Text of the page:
SAN ANTONIO (AP) - Gov. Rick Perry was a champion of fiercely conservative social activism long before the tea party was born. He oversaw the "Texas Miracle" job-creation boom and became the state's most powerful governor since Reconstruction.
ATLANTA (AP) - There's fresh evidence that a lot of young people could be headed for heart trouble. A large study of preteens in Texas found that about one-third of them had borderline or high cholesterol when tested during routine physical exams.
RIYADH, Saudi Arabia (AP) - Worried about Moscow's intentions, President Barack Obama urged Russian President Vladimir Putin to pull his troops back from the border with Ukraine during an hourlong phone call Friday. The Russian leader, who initiated the call, asserted that Ukraine's government is allowing extremists to intimidate civilians with impunity.
PITTSBURGH (AP) - A teenager has published a study suggesting the federal government could save millions of dollars a year in printing costs by switching to a thinner typeface that uses less ink.
NEW YORK (AP) - A seagull put a hole in the nose of a JetBlue airliner shortly after the plane took off from a suburban New York airport Friday, but the jet and its 142 passengers landed safely at nearby Kennedy International.
DETROIT (AP) - A group trying to save the Detroit-area factory where Rosie the Riveter became an icon of American female empowerment during World War II said Friday that it must raise $1.5 million in the next few weeks to save the site from being demolished.
DALLAS (AP) - A Dallas house was so jammed with clutter that it took two days before the homeowner's body was finally discovered amid the debris, authorities said Friday.
ALBUQUERQUE, N.M. (AP) - Nearly a million jars of peanut butter were dumped at a New Mexico landfill this week to expedite the sale of a bankrupt peanut-processing plant that was at the heart of a 2012 salmonella outbreak and nationwide recall.
BILLINGS, Mont. (AP) - U.S. transportation officials rebuked the oil industry Friday for not giving up information regulators say they need to gauge the danger of moving crude by rail, after several accidents highlighted the explosive properties of fuel from the booming oil shale fields on the Northern Plains.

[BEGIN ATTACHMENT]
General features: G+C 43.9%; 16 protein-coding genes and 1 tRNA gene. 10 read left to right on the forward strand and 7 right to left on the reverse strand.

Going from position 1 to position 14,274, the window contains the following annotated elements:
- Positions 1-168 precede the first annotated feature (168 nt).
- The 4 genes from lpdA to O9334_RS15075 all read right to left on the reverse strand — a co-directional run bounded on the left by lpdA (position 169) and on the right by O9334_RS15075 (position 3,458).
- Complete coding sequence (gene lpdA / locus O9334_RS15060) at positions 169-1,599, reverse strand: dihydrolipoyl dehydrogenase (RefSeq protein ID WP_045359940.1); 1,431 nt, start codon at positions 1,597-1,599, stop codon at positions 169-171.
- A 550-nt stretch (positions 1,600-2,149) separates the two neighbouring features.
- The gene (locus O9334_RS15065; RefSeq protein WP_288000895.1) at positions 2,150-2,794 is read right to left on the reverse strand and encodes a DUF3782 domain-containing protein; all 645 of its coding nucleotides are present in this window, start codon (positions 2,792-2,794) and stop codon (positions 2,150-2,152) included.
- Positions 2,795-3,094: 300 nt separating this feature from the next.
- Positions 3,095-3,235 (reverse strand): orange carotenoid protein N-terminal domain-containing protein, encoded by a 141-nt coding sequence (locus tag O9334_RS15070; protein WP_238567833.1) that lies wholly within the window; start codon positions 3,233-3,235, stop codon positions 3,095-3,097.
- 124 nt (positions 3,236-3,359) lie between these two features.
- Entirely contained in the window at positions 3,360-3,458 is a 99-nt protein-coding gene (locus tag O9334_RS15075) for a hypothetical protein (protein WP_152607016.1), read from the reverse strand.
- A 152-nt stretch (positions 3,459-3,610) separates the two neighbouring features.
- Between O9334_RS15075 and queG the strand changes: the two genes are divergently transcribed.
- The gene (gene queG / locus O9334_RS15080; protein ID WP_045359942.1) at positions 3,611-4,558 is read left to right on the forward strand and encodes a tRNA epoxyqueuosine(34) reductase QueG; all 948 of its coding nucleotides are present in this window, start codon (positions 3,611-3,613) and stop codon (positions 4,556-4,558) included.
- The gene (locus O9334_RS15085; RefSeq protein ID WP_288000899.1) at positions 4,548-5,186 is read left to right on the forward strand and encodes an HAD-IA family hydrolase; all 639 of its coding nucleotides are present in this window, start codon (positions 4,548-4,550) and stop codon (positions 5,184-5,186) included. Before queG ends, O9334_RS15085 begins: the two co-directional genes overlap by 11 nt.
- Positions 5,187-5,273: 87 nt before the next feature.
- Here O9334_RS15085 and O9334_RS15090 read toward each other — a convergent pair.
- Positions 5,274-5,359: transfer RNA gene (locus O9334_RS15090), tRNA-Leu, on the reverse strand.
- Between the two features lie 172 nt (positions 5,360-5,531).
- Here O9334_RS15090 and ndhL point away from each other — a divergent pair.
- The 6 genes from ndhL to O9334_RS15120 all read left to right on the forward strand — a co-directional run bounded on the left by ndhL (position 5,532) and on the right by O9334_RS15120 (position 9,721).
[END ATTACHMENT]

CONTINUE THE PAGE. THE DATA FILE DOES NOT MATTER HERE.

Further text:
DARRINGTON, Wash. (AP) - Weary rescuers in hip waders pressed through rain and their own exhaustion Thursday, searching for more bodies and perhaps a miracle atop the pile of filth and debris that laid waste to a Washington town and killed at least 25 people.
MISSOULA, Mont. (AP) - A Montana woman was sentenced Thursday to more than 30 years in prison for killing her husband of eight days by pushing him from a cliff in Glacier National Park after they argued over her regrets about the marriage.
KIEV, Ukraine (AP) - The world rushed Thursday to help Ukraine, with the International Monetary Fund pledging up to $18 billion in loans, the U.N. condemning the vote that drove Crimea into Russian hands and the U.S. Congress backing even harsher sanctions against Russia.
ST. PAUL, Minn. (AP) - A school district and a girl represented by the American Civil Liberties Union of Minnesota have settled a lawsuit that claimed school officials violated the student's constitutional rights by viewing her Facebook and email accounts without permission.
series addressing real-life questions about personal impact of health care law.
WASHINGTON (AP) - Back on track after a stumbling start, President Barack Obama's heath care overhaul reached a milestone Thursday, with more than 6 million Americans signed up for coverage through new insurance markets.
DARRINGTON, Wash. (AP) - Becky Bach watches and waits, hoping that search crews find her brother and three other relatives who are missing in Washington state's deadly mudslide.